I live in a privileged body. And while I am an advocate for Health at Every Size (HAES) and body diversity, I know I don’t speak from embodied experience about what it’s like to live in a large body. There are many body-diverse activists out there, sharing their perspective and experiences. I wanted to add to these voices so I invited my friend, who lives in a large body, to share with us.
Here is our conversation:
Q: Let’s start with the word “fat.” How do you feel about the word fat?
A: It depends on how you say it. It can be used as a description or an insult. I know I’m fat. That doesn’t make me less worthy. As long as it’s descriptive and not derogatory, it’s fine.
Not every fat body is unhealthy. Fat doesn’t equal unhealthy. Thin people can be unhealthy. Fat people can also be unhealthy but it’s not causal. Being fat also doesn’t mean lazy. I worked out when I was thin and I work out now. “You’re fat and you work out every day? How much do you eat?” People assume I must binge eat my feelings. I eat normally but my body processes food differently now.
Q: You used to be thin. What are the differences you experience from being in a smaller body to now?
A: Thin privilege sucks. When I was thin I got more respect from people. Doctors treat me differently in a fat body.
Q: Can you give examples of how doctors treat you differently in a fat body?
A: One time, I hurt my knee playing handball. I stretched a ligament. A doctor told me I needed to lose weight. Whether I was thin or fat, I still would have hurt my knee. Another time I broke a finger and a doctor told me I was fat and needed to lose weight. I broke my finger and he somehow felt it was relevant to comment on my weight.
Q: How do you feel about your body?
A: I love my body. I stopped caring what others think of me. People hate when you love yourself in a fat body. It’s unacceptable. It’s radical to love myself fat.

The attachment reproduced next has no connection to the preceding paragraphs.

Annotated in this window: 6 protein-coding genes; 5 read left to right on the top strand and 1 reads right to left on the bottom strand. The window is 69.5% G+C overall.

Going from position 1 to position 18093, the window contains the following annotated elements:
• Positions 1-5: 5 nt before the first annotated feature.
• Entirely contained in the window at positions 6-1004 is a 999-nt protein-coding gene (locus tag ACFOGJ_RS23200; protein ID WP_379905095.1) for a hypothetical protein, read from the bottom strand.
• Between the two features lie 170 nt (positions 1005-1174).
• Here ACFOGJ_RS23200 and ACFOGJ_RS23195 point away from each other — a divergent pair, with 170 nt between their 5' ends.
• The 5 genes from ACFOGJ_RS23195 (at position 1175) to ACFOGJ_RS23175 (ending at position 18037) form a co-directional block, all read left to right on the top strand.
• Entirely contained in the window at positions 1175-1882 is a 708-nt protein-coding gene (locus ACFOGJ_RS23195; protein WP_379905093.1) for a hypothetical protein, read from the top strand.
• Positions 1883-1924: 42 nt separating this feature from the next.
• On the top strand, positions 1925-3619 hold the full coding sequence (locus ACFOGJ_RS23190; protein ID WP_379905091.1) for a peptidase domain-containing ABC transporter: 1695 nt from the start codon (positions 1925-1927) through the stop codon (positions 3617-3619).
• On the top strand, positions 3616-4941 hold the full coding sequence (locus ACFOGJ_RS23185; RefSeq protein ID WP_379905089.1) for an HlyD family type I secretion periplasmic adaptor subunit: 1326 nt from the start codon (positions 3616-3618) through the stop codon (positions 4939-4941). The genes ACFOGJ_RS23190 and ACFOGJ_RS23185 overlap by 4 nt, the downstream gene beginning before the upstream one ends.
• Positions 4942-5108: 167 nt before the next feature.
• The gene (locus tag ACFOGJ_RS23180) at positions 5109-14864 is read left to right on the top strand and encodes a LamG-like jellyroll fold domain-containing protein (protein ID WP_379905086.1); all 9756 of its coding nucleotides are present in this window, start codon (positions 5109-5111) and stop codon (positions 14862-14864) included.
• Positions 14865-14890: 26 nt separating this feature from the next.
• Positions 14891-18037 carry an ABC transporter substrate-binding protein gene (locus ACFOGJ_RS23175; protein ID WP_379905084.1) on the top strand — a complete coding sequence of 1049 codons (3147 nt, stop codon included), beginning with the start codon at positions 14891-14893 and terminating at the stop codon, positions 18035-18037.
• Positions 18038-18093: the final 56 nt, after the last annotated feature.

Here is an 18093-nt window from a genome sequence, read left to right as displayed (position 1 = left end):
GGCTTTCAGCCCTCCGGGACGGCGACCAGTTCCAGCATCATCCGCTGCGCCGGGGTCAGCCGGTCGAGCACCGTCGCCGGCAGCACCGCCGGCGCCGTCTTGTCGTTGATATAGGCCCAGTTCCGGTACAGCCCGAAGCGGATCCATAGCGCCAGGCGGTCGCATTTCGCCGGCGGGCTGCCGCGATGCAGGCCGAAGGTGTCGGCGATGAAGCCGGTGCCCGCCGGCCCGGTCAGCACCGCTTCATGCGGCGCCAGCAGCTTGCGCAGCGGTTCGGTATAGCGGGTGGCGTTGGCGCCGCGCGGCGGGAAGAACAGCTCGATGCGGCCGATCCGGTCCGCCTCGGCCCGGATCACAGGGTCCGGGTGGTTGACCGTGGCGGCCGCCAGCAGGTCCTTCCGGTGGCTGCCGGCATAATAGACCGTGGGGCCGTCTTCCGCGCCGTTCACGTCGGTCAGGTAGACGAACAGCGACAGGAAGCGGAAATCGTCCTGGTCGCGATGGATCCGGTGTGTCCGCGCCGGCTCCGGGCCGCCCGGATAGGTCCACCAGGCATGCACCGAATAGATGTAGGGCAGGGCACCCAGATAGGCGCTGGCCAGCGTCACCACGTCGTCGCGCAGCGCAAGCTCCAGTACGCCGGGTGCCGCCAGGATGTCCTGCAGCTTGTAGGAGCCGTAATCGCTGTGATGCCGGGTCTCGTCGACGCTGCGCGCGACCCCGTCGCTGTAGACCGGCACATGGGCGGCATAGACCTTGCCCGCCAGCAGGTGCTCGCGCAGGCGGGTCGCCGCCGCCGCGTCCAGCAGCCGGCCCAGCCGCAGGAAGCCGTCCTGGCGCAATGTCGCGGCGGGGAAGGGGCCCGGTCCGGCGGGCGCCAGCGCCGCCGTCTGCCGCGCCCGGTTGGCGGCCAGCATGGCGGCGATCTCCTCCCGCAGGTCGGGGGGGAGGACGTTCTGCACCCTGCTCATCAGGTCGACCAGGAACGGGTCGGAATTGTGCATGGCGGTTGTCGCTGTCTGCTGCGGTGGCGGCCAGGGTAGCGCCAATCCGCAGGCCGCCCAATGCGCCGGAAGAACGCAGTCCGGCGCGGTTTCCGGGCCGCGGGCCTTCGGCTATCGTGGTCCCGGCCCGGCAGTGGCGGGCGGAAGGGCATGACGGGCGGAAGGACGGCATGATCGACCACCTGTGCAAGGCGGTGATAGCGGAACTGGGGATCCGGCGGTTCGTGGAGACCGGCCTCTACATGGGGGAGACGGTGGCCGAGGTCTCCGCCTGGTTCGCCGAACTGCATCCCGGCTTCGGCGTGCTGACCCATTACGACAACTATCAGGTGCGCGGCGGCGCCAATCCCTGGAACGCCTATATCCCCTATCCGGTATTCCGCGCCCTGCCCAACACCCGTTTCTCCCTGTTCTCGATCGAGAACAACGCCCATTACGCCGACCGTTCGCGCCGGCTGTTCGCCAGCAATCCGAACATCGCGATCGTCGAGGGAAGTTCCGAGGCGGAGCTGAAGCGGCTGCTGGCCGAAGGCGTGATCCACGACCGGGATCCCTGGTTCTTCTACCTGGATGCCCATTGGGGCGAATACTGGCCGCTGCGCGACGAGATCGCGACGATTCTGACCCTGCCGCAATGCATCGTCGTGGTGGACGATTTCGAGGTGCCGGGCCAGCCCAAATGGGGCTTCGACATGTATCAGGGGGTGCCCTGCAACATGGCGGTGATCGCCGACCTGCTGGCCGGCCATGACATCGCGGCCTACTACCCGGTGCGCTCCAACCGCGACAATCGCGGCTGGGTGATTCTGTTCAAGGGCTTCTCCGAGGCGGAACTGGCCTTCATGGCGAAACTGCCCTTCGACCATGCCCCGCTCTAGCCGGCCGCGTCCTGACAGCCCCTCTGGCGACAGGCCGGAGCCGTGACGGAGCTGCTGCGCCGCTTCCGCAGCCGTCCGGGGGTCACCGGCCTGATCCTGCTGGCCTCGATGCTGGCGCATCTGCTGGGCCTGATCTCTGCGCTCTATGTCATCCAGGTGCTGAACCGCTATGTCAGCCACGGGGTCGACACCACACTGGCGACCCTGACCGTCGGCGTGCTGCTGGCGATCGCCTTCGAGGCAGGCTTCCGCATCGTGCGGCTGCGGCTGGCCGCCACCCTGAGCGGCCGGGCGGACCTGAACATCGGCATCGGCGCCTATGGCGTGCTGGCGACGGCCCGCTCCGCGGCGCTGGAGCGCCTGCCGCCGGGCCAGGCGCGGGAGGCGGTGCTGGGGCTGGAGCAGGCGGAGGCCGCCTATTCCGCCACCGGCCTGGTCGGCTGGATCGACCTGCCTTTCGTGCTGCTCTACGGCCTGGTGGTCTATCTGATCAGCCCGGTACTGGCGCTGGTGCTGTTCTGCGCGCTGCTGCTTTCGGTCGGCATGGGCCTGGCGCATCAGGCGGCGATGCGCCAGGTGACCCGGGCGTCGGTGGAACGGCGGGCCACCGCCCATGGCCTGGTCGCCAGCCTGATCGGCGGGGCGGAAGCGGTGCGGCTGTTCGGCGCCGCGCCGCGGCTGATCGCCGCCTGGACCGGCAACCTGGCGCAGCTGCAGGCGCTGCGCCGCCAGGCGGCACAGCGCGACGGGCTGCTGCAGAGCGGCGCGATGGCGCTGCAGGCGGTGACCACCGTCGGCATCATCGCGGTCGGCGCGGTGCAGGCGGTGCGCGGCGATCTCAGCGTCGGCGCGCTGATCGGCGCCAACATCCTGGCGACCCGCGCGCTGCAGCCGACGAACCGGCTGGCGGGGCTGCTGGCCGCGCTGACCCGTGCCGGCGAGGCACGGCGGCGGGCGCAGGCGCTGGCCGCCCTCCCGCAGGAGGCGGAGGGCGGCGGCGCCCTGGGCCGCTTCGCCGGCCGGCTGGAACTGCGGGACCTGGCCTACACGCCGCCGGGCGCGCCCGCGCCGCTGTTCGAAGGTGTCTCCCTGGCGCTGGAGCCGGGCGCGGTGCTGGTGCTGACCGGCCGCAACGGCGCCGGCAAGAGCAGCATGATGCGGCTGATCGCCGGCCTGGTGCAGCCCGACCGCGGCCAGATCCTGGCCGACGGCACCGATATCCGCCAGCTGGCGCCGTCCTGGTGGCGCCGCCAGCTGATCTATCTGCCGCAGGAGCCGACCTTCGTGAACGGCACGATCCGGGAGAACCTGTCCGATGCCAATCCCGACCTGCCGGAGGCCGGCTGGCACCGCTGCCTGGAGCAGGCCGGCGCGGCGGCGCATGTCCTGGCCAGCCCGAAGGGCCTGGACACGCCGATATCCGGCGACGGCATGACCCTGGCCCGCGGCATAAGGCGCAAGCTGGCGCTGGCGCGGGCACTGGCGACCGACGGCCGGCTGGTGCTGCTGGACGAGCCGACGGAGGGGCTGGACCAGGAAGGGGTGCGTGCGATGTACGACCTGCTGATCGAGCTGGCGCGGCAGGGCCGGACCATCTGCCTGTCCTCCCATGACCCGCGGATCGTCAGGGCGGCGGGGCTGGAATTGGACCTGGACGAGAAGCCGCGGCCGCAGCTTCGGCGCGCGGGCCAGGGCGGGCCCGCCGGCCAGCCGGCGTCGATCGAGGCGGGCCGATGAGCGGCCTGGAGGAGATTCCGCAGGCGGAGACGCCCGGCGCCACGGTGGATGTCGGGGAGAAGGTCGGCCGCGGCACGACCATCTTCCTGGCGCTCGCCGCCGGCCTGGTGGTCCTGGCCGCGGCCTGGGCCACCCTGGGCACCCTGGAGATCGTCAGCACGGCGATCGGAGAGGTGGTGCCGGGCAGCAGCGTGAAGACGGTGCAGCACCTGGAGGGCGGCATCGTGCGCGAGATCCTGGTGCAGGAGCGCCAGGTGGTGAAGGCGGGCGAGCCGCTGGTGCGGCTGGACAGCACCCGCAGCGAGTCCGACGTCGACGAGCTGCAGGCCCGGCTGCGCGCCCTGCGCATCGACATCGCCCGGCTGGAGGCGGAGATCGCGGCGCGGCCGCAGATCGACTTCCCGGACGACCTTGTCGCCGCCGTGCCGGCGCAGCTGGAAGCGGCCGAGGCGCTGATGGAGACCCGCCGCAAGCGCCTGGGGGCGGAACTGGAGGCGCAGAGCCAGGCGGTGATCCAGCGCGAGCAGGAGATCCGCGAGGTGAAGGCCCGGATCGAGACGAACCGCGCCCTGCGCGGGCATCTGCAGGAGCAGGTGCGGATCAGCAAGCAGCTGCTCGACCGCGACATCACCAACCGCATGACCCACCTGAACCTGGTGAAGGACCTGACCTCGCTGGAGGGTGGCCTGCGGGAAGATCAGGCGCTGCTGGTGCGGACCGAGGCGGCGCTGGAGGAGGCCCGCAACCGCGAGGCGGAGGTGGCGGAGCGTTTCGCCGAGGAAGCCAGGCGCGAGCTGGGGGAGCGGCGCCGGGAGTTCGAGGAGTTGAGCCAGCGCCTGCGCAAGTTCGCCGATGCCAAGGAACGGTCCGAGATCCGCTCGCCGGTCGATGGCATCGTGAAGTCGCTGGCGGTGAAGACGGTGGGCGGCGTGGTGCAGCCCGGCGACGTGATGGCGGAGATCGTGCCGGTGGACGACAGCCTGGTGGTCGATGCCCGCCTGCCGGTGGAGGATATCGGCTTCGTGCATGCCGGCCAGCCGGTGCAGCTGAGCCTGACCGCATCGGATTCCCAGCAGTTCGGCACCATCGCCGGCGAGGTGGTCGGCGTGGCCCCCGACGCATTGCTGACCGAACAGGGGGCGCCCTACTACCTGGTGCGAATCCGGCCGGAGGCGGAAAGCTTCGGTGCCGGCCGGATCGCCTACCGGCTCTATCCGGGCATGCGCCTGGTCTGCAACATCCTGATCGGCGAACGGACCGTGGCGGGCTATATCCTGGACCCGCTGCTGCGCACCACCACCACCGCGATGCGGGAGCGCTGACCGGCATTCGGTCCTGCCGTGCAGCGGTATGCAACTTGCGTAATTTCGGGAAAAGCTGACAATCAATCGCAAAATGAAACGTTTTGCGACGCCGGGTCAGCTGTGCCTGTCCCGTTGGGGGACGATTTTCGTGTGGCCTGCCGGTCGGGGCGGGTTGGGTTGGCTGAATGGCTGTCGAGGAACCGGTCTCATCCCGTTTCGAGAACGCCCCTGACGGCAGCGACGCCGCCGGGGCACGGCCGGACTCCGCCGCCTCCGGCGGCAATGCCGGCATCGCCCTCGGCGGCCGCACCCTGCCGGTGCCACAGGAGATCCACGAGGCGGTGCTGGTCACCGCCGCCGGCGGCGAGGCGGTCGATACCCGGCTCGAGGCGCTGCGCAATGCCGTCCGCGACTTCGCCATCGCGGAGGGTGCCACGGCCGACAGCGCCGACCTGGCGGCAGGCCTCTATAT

Q: How did you stop caring about what others think?
A: I stopped caring because I want to live and enjoy my life. I no longer count calories. I like cooking. I like baking. I like to exercise. I like living. What people think of me only took away from my ability to do that.
Q: Are there still sometimes that it’s hard not to care about the opinions of others?
A: It’s hardest not to care about how my own family reacts to my fat body. It hurts when my family encourages me to lose weight. My mother is thin and struggles with her own body changes. She checks in with me about my eating and exercise habits, instead of checking in with me about how I am doing overall. I know she cares about me but when she does this, it seems like she cares most about my weight and “health.”
Q: How is dating for you?
A: As a heterosexual, fat woman, men don’t understand why I can love myself. People don’t think people in fat bodies can be loved or be in good relationships. This is absolutely not true. When you are fat, people think you should settle for anyone you can get. “How can you say ‘no’ to propositions?” If you say “no” to someone who approaches or propositions you, they’ll say “your loss” and possibly make a derogatory comment about my size. They believe I don’t have many options so I have to say “yes” but in truth, I have a lot of options. I have dated a lot and have many opportunities. And if someone is attracted to me, thin people wonder, “Why would he want to be with a fat girl?” News flash: There are people who genuinely don’t care about my body size! But it’s hard for people to believe that.
Q: What would you like to say to people?
A: Love yourself. Don’t spend your life wishing you were a different number on a scale. Just live your life. Don’t let the judgements of others hold you back. Ever. Live your life. Enjoy it. Do what brings you joy. Eat the ice cream. Eat the greasiest pizza you want. You can also choose to eat salad. Don’t be afraid to take up space. Be loud. Be proud.